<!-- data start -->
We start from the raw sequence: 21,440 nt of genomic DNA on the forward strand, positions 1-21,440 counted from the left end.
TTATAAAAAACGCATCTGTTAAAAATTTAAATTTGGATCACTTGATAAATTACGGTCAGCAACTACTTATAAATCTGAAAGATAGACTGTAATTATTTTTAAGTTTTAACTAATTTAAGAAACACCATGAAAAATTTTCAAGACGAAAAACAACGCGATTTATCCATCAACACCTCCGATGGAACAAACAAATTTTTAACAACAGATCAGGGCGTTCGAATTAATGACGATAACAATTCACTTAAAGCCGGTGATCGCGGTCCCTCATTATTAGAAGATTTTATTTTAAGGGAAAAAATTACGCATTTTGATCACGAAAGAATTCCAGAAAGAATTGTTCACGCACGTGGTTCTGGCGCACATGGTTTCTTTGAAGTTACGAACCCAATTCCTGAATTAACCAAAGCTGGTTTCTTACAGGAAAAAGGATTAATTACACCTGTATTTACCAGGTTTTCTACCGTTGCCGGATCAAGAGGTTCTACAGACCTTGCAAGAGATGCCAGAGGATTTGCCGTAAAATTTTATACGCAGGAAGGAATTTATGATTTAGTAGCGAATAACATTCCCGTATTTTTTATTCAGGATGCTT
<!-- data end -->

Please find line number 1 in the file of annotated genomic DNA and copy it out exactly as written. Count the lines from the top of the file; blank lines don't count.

We start from the raw sequence: 21,440 nt of genomic DNA on the forward strand, positions 1-21,440 counted from the left end.